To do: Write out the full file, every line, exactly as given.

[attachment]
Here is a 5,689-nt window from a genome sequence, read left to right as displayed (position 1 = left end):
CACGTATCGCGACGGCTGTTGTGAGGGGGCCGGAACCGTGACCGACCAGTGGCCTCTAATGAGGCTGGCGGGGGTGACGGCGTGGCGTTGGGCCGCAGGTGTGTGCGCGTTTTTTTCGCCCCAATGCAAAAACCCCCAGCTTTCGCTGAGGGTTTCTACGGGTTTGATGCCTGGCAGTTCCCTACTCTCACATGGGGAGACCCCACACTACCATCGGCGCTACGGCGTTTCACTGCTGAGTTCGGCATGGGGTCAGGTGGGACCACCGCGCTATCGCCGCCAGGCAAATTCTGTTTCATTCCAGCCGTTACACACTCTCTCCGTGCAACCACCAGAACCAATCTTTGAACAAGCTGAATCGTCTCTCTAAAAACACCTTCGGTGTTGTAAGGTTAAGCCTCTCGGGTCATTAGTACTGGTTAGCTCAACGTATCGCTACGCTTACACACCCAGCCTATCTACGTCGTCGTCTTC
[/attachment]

Here is a 5,689-nt window from a genome sequence, read left to right as displayed (position 1 = left end):
CACGTATCGCGACGGCTGTTGTGAGGGGGCCGGAACCGTGACCGACCAGTGGCCTCTAATGAGGCTGGCGGGGGTGACGGCGTGGCGTTGGGCCGCAGGTGTGTGCGCGTTTTTTTCGCCCCAATGCAAAAACCCCCAGCTTTCGCTGAGGGTTTCTACGGGTTTGATGCCTGGCAGTTCCCTACTCTCACATGGGGAGACCCCACACTACCATCGGCGCTACGGCGTTTCACTGCTGAGTTCGGCATGGGGTCAGGTGGGACCACCGCGCTATCGCCGCCAGGCAAATTCTGTTTCATTCCAGCCGTTACACACTCTCTCCGTGCAACCACCAGAACCAATCTTTGAACAAGCTGAATCGTCTCTCTAAAAACACCTTCGGTGTTGTAAGGTTAAGCCTCTCGGGTCATTAGTACTGGTTAGCTCAACGTATCGCTACGCTTACACACCCAGCCTATCTACGTCGTCGTCTTC